Tuberculosis (TB) disease rates in some parts of London are as high as in Sub-Saharan Africa, and drug-resistant strains are becoming increasingly common. These require specific treatments, and if doctors know that a bug is resistant they can start therapy earlier, often leading to better outcomes. More...

Published: May 13, 2015 4:44:22 PM

Ovarian cancer under the microscope

New screening technique could pick up twice as many ovarian cancer cases

A new screening method can detect twice as many women with ovarian cancer as conventional strategies, according to the latest results from the largest trial of its kind led by UCL. More...

Published: May 5, 2015 5:14:50 PM

Scanning electromicrograph of an HIV-infected H9 T cell

Human immune system can control re-awakened HIV, suggesting ‘kick and kill’ cure is possible

The human immune system can handle large bursts of HIV activity and so it should be possible to cure HIV with a ‘kick and kill’ strategy, finds new research led by UCL, University College London Hospitals (UCLH) NHS Foundation Trust, the University of Oxford and the University of North Carolina at Chapel Hill. More...

Published: Apr 13, 2015 11:15:06 AM

Professor Sibylle Mittnacht interviewed by Clare Hastings at The Institute of Cancer Research, London

New role uncovered for ‘oldest’ tumour suppressor gene

Scientists have revealed a brand new function for one of the first cancer genes ever discovered – the retinoblastoma gene – in a finding that could open up exciting new approaches to treatment. More...

Published: Mar 27, 2015 12:25:07 PM

Man on scales

Weight discrimination has major impact on quality of life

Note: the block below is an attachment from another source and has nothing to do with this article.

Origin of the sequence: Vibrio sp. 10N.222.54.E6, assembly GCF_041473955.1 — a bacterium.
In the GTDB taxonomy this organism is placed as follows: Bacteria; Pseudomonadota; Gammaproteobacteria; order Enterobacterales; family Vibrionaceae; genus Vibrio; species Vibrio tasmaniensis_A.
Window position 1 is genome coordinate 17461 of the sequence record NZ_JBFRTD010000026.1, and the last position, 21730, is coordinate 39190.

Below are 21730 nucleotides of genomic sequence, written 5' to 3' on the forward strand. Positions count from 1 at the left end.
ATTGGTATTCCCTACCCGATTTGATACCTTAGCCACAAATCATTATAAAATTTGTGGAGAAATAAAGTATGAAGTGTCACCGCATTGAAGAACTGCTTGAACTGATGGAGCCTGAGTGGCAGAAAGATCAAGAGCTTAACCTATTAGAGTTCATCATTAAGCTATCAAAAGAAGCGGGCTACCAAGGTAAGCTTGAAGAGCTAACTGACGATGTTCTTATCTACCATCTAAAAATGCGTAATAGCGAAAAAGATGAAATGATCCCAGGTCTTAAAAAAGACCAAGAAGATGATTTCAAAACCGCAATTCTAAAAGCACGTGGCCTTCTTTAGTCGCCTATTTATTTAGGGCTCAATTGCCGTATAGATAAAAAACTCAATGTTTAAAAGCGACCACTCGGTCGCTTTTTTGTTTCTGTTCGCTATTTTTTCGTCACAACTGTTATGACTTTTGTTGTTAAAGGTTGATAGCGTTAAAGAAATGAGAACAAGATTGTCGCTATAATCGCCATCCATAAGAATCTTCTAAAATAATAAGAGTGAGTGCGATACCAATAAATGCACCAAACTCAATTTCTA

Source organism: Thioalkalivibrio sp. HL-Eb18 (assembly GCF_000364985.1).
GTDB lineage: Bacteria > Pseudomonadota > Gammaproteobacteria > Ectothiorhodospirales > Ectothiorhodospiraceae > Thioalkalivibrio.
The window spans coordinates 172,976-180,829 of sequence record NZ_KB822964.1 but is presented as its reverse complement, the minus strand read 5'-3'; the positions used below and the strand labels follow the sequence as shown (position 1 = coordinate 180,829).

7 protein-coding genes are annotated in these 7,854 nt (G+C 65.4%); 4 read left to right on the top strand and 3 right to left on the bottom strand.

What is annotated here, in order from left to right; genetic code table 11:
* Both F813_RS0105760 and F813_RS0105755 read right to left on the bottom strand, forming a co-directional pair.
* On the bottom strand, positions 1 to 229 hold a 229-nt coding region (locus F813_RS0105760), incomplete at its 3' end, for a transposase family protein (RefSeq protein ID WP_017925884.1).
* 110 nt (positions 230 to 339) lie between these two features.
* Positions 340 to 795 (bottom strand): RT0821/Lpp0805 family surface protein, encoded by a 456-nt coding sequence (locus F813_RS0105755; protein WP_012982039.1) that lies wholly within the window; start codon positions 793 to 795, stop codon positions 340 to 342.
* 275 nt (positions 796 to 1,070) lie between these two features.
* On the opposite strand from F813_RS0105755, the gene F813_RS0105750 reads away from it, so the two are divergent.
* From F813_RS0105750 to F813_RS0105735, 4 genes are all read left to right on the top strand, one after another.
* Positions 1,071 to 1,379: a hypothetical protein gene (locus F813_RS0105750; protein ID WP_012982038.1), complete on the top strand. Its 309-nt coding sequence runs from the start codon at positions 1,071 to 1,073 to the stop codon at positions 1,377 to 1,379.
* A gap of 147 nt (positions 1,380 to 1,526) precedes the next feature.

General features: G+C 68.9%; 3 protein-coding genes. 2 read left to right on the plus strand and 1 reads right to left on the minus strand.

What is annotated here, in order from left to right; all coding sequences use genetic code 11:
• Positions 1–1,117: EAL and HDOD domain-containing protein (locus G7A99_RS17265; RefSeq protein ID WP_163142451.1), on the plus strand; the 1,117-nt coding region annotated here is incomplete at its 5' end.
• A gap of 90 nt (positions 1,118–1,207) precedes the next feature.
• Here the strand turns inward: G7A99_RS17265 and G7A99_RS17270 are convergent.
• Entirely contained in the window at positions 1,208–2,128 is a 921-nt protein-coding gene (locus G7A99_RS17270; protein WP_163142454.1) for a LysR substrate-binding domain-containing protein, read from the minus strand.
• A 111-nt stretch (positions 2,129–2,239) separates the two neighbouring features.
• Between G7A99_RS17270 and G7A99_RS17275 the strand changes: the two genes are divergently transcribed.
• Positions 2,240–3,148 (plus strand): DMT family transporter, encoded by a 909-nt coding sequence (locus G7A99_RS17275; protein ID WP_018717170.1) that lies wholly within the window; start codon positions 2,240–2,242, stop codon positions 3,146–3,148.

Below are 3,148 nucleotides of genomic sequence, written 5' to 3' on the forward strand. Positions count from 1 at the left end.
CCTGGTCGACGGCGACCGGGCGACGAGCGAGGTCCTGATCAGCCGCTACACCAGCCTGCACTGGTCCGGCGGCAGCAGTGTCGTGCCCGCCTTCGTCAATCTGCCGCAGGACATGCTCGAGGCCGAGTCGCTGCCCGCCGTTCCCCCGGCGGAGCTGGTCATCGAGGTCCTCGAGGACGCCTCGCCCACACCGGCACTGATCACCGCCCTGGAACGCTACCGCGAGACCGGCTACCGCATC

Weight discrimination is linked to significantly lower quality of life, and accounts for approximately 40% of the negative psychological effects associated with obesity, finds new UCL research funded by Cancer Research UK. More...

Published: Mar 24, 2015 10:37:30 AM

The regions of ancient British, Irish and Saxon control in the 7th Century

The first fine-scale genetic map of the British Isles

Many people in the UK feel a strong sense of regional identity, and it now appears that there may be a scientific basis to this feeling, according to a landmark new study into the genetic makeup of the British Isles. More...

Published: Mar 19, 2015 11:14:17 AM

Colorectal cancer tumour

Cancer fear can impact screening uptake

People who worry about cancer are more likely to want to get screened for colon cancer, but feeling uncomfortable at the thought of cancer makes them less likely to actually go for the test, finds new UCL-led research. More...

Published: Jan 29, 2015 10:49:05 AM


£14M to develop HIV self-testing in southern Africa

A partnership involving UCL has been awarded £14M to accelerate access to simple self-tests in African countries. Self-testing for HIV using rapid diagnostic kits is becoming increasingly widely used, allowing high-risk people to test their own HIV status in private. More...

Published: Dec 4, 2014 12:46:00 PM